Whitehall is reportedly making the case for contacts of those who have tested positive for Covid-19 should be required to take a test in order to avoid self isolation, although arguments for this have been overruled in the past.

British Prime Minister Boris Johnson arriving at the Tory party conference this week

British Prime Minister Boris Johnson arriving at the Tory party conference this week

Pictured: Chancellor Rishi Sunak at the Conservative party conference this week

Pictured: Chancellor Rishi Sunak at the Conservative party conference this week

Number 10 Downing Street and the Treasury are reportedly divided over whether to end the free covid tests scheme. Pictured left: Prime Minister Boris Johnson and right, Chancellor Rishi Sunak – both at the Conservative Party conference in Manchester this week

The newspaper report says that of the four government departments involved in key Covid-19 decision making, the Treasury and the Cabinet Office both back changing the system soon.

Number 10 and the Health and Social Care department meanwhile are more cautious. 

The issue is set to be discussed in spending review negotiations taking place between the Treasury and the Health and Social Care Department, with talks set to intensify in the coming weeks ahead of the budget on October 27.

It is unclear where Prime Minister Boris Johnson stands on the issue, but he is expected to have the final say on whether to change free testing or not, according to the report.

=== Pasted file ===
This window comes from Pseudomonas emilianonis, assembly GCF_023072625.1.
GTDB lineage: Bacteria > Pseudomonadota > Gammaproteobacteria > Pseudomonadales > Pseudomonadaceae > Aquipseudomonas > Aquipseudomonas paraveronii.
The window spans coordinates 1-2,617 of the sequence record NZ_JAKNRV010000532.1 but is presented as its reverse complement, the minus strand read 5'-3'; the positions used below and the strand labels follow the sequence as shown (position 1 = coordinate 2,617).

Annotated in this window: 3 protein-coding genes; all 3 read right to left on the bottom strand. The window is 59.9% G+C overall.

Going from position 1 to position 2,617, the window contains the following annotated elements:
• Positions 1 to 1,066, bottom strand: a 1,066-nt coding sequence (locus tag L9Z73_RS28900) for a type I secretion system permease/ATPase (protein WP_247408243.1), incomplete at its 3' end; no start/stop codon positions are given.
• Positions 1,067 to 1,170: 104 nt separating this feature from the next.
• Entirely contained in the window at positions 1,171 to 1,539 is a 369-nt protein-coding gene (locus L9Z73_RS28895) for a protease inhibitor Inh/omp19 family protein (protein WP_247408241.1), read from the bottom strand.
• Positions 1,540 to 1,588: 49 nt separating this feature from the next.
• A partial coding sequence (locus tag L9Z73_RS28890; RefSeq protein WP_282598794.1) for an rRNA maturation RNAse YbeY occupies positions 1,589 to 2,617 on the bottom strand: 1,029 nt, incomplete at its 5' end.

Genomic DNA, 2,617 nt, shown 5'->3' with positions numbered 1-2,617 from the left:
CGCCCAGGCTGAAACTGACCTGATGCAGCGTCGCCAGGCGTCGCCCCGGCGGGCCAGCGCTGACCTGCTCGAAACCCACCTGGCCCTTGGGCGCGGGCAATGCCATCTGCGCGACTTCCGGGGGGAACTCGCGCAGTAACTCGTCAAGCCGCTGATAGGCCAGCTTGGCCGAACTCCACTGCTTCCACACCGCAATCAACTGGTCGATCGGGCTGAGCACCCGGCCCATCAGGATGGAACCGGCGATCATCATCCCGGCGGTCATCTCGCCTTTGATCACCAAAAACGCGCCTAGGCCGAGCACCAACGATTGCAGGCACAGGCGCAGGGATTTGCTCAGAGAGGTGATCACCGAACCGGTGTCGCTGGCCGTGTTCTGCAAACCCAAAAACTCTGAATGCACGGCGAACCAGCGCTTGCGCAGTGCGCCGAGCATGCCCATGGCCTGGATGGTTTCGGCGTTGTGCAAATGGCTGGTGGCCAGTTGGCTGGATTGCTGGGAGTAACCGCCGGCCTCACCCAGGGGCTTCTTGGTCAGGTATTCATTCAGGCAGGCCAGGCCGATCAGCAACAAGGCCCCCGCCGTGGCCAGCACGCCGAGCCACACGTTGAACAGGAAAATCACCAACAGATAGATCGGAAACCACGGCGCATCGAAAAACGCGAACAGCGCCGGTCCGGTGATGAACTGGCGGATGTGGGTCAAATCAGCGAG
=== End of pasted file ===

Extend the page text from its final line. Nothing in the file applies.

Downing Street, according to The Telegraph, is playing down the possibility of mass free testing ending over winter, amid on-going Covid-19 uncertainty.

 

The key Government strategy for countering the virus has so far cost many billions of pounds. NHS Test and Trace had a two-year budget of £37 million according to public accounts published in March.

 

Under the current system, people in Britain can get an unlimited number of free lateral flow tests (pictured), with the public being urged to get tested twice a week

Under the current system, people in Britain can get an unlimited number of free lateral flow tests (pictured), with the public being urged to get tested twice a week

Under the current system, people in Britain can get an unlimited number of free lateral flow tests (pictured), with the public being urged to get tested twice a week